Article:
Parker was large, powerful and courageous. He was involved in many clashes with slave-hunters, one on the streets of Lancaster City, and did not hesitate to kill in defense of his people. His home was unquestionably a station of the "Underground Railway", and his cunning and courage made it a popular and efficient one. Here he kept records and guides, and from it he warned the Negroes in the neighborhood of approaching danger. He called them together by blasts of the conch shell, which could be heard for miles up the valley on a still day or night.
The following is his narrative, as published in the Atlantic Monthly, with unimportant details eliminated:
"Sam William's information" (that Marshal Kline was in the neighborhood) "spread like wild fire; when I got home in the evening my brother-in-law and
three others were there, greatly excited. I laughed and told them it was all talk. They stopped for the night. Before daylight Joshua Kite rose and started for home, but ran back crying, 'Kidnappers! Joshua ran upstairs and I met the Marshal and his men at the door and asked who they were, Kline replied, 'I am the U. S. Marshal! I told him to take another step and I would break his neck.
"Mr. Gorsuch then spoke and said, 'Come, Mr. Kline, let's go upstairs and take them.'
"I said: 'See here, old man, you can come up, but you can't go down again. Once up here, you are mine.'
"Kline then said: 'Stop, Mr. Gorsuch. I will read the warrant, and then I think they will give up.' He read the warrant, and said: 'Now, see, we are commanded to take you, dead or alive, so you may as well give up at once.'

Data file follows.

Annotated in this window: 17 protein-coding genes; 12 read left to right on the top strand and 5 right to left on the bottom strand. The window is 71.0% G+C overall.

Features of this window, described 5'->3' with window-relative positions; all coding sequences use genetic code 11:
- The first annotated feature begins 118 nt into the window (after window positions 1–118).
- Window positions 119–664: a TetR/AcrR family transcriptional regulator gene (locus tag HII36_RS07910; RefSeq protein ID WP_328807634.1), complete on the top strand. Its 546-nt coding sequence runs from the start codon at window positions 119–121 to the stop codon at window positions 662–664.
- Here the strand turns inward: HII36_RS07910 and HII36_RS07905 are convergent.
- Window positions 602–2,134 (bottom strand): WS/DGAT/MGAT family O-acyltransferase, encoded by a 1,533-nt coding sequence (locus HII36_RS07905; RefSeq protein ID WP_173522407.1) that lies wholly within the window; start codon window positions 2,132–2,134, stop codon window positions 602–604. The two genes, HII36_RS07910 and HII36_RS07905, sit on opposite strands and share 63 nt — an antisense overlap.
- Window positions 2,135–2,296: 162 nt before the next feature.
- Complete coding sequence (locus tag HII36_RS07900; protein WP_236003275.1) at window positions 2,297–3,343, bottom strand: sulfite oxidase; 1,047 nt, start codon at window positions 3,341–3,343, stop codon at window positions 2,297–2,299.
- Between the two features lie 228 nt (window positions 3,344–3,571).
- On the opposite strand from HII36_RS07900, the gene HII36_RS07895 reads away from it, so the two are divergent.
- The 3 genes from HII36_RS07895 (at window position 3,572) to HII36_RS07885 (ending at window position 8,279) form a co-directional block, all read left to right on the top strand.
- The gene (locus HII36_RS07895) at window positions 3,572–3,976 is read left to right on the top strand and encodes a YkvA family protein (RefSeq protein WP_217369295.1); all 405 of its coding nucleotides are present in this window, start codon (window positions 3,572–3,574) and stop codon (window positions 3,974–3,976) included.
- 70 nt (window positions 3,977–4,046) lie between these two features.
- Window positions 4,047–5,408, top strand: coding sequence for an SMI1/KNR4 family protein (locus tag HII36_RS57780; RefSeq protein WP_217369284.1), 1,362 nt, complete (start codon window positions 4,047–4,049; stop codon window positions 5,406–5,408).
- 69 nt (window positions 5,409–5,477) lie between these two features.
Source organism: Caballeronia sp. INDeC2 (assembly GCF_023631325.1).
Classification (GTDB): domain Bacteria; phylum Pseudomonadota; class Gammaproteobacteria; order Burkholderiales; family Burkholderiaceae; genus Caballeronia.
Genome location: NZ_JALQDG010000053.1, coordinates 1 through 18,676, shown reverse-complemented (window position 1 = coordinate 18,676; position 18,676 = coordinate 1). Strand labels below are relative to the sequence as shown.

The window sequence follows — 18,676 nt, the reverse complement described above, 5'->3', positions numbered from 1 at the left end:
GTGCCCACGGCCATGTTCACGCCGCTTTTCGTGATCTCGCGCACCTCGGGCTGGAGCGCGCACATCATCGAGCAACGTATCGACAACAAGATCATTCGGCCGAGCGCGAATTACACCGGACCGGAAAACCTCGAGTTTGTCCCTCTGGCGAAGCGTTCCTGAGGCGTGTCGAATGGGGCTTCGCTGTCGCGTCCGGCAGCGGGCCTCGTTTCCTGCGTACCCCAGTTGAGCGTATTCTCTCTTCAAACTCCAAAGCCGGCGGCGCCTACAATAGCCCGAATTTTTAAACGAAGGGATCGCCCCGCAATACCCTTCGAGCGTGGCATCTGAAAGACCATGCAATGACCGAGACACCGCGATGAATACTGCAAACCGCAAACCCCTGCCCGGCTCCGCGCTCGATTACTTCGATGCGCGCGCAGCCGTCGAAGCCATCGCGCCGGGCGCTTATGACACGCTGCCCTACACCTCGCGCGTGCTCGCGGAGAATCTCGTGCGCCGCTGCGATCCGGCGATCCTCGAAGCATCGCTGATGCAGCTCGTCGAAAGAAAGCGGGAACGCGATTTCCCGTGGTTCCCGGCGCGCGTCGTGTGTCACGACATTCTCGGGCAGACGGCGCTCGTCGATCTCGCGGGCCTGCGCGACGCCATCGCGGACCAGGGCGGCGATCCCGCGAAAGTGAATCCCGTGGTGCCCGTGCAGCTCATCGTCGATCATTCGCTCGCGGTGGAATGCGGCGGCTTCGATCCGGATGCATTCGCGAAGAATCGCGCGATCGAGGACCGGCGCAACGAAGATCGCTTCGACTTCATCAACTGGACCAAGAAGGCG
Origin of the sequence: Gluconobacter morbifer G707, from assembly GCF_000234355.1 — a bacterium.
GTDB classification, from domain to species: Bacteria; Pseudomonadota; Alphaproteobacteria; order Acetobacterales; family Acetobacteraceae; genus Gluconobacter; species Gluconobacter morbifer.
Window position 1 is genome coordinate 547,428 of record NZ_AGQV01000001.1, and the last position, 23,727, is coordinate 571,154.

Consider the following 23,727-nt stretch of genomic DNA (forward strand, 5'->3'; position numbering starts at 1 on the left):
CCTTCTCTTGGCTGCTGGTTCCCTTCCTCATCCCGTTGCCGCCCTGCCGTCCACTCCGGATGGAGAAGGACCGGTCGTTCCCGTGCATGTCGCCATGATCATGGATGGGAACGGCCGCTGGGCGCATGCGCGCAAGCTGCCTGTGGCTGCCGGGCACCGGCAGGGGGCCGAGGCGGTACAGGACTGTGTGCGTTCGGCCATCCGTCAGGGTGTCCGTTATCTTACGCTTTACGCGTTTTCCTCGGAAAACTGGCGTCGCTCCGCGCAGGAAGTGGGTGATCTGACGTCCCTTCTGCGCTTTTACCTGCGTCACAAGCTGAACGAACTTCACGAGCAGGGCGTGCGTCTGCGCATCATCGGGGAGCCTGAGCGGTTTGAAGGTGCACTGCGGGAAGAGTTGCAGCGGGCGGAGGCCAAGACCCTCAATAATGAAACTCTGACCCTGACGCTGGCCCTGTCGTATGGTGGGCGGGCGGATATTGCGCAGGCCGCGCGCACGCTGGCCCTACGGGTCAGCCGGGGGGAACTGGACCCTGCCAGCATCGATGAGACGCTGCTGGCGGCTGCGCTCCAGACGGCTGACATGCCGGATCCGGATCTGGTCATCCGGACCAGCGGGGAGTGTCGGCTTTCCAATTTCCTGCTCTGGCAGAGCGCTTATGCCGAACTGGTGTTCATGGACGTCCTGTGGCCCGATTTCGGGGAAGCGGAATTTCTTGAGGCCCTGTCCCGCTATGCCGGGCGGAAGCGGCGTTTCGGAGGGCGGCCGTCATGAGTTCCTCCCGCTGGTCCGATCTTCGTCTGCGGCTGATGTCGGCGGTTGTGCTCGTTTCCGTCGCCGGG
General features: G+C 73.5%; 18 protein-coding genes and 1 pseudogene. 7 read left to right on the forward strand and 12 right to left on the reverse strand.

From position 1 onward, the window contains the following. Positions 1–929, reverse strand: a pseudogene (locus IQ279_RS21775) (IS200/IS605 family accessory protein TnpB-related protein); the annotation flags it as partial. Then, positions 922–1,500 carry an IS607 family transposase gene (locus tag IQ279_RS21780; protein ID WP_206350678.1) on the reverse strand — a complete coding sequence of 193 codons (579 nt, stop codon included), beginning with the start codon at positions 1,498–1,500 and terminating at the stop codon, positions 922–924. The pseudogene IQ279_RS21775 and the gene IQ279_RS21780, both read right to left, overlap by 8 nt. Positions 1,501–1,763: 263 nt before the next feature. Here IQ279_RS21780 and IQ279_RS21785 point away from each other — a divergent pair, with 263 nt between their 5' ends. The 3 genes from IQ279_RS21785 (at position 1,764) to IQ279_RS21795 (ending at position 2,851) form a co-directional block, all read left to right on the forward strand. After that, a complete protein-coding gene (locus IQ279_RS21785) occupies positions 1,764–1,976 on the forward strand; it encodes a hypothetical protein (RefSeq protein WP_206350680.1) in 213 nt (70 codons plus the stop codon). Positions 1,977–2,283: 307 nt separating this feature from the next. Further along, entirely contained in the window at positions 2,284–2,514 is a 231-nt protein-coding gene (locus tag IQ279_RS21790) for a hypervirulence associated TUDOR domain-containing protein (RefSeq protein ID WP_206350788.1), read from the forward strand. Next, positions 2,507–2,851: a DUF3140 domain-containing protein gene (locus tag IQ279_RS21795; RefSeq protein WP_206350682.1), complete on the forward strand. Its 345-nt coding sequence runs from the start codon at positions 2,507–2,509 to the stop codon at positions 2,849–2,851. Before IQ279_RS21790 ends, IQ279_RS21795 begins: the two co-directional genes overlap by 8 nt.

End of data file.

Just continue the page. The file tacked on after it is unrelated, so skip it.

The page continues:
"Kline started up, but was too cowardly, and went down again.
"Gorsuch said: 'You have my property.' I replied: 'Go in the room down there and see if there is anything belonging to you. Then go out to the barn; there you will find a cow and some hogs. See if any of them are yours.'
"He said: 'They are not mine. I want my men. They are here, and I am bound to have them.'
"Then the Marshal threatened to burn the house. I defied him.
"Then day began to dawn, and my wife asked if she should blow the horn. I assented and she blew it from the garret window. It was the custom with us when the horn was blown at an unusual hour to proceed to the spot at once.
"While I was leaning out of the window, Kline fired a pistol at me, but the shot went too high and broke the glass just above my head. I seized a gun and aimed at Gorsuch, who had instigated Kline to fire. Pinckney seized my arm and said: 'Don't shoot.' The gun went off, and just grazed Gorsuch's chest.
"Then Kline said: 'If you do not shoot any more, I will stop my men from firing.'
"Gorsuch said: 'Give up and let me have my property.'
"I said: 'Am I your man?'
"I then called Pinckney. 'Is that your man?'
"I then called Johnson, but Gorsuch said he was not his man.
"The only plan left was to call both Pinckney and Johnson again; for had I called the others he would have recognized them, for they were his slaves.
"Gorsuch then started up the stairs, but his son, who was standing on the oven and could see that we were armed, called him back. I then went down.
"The Marshal went back to Hanway and Lewis. Gorsuch made a signal to his men and they fell into line. We did likewise, but it was difficult, as we were not more than ten paces apart. At this time we numbered but ten men, and they had thirty.
"While I was talking to Gorsuch his son said: 'Father, will you take this from a nigger?' I told him that if he repeated it I would knock his teeth down his throat. At this he fired upon me. I ran up and knocked the pistol out of his hand, and he ran into the field. My brother-in-law fired his double-barrel gun. Young Gorsuch fell, but rose and ran on. Pinckney fired at him a second time, and again Gorsuch fell but was soon up again, and, running into the cornfield, lay down in the fence corner.